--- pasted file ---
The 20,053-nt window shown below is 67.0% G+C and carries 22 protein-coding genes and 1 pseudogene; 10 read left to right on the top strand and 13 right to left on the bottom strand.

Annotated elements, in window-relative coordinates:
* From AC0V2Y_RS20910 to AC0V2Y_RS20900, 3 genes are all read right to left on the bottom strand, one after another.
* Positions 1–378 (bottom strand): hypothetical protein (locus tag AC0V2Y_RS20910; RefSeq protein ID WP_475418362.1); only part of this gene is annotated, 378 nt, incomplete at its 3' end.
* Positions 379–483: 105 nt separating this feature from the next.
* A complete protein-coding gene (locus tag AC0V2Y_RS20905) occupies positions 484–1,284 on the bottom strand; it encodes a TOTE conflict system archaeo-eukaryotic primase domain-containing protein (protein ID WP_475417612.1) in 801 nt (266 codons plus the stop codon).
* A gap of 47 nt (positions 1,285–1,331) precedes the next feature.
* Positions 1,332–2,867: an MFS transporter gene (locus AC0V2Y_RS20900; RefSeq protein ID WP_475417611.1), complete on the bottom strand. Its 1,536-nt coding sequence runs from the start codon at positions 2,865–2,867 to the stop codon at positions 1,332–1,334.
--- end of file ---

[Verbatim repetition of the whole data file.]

The 20,053-nt window shown below is 67.0% G+C and carries 22 protein-coding genes and 1 pseudogene; 10 read left to right on the top strand and 13 right to left on the bottom strand.

Annotated elements, in window-relative coordinates:
* From AC0V2Y_RS20910 to AC0V2Y_RS20900, 3 genes are all read right to left on the bottom strand, one after another.
* Positions 1–378 (bottom strand): hypothetical protein (locus tag AC0V2Y_RS20910; RefSeq protein ID WP_475418362.1); only part of this gene is annotated, 378 nt, incomplete at its 3' end.
* Positions 379–483: 105 nt separating this feature from the next.
* A complete protein-coding gene (locus tag AC0V2Y_RS20905) occupies positions 484–1,284 on the bottom strand; it encodes a TOTE conflict system archaeo-eukaryotic primase domain-containing protein (protein ID WP_475417612.1) in 801 nt (266 codons plus the stop codon).
* A gap of 47 nt (positions 1,285–1,331) precedes the next feature.
* Positions 1,332–2,867: an MFS transporter gene (locus AC0V2Y_RS20900; RefSeq protein ID WP_475417611.1), complete on the bottom strand. Its 1,536-nt coding sequence runs from the start codon at positions 2,865–2,867 to the stop codon at positions 1,332–1,334.